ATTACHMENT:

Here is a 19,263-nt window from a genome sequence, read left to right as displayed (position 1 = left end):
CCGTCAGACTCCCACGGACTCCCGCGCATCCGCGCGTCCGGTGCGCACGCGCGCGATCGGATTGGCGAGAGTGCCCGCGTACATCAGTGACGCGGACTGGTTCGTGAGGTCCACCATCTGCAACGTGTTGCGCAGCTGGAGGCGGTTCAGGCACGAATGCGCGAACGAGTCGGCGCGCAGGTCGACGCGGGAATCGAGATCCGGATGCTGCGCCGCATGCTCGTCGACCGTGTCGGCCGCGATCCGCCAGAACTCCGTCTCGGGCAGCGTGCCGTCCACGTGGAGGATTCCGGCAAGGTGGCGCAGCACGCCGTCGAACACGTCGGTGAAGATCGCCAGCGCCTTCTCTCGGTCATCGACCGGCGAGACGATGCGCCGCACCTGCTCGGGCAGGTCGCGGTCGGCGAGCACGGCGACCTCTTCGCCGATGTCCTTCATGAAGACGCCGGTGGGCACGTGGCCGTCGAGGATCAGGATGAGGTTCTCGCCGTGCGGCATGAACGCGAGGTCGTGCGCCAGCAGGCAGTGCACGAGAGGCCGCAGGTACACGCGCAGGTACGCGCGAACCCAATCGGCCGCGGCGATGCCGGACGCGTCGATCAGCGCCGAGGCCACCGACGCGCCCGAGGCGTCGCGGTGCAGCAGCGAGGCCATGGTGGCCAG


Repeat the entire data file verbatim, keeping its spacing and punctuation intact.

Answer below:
Here is a 19,263-nt window from a genome sequence, read left to right as displayed (position 1 = left end):
CCGTCAGACTCCCACGGACTCCCGCGCATCCGCGCGTCCGGTGCGCACGCGCGCGATCGGATTGGCGAGAGTGCCCGCGTACATCAGTGACGCGGACTGGTTCGTGAGGTCCACCATCTGCAACGTGTTGCGCAGCTGGAGGCGGTTCAGGCACGAATGCGCGAACGAGTCGGCGCGCAGGTCGACGCGGGAATCGAGATCCGGATGCTGCGCCGCATGCTCGTCGACCGTGTCGGCCGCGATCCGCCAGAACTCCGTCTCGGGCAGCGTGCCGTCCACGTGGAGGATTCCGGCAAGGTGGCGCAGCACGCCGTCGAACACGTCGGTGAAGATCGCCAGCGCCTTCTCTCGGTCATCGACCGGCGAGACGATGCGCCGCACCTGCTCGGGCAGGTCGCGGTCGGCGAGCACGGCGACCTCTTCGCCGATGTCCTTCATGAAGACGCCGGTGGGCACGTGGCCGTCGAGGATCAGGATGAGGTTCTCGCCGTGCGGCATGAACGCGAGGTCGTGCGCCAGCAGGCAGTGCACGAGAGGCCGCAGGTACACGCGCAGGTACGCGCGAACCCAATCGGCCGCGGCGATGCCGGACGCGTCGATCAGCGCCGAGGCCACCGACGCGCCCGAGGCGTCGCGGTGCAGCAGCGAGGCCATGGTGGCCAG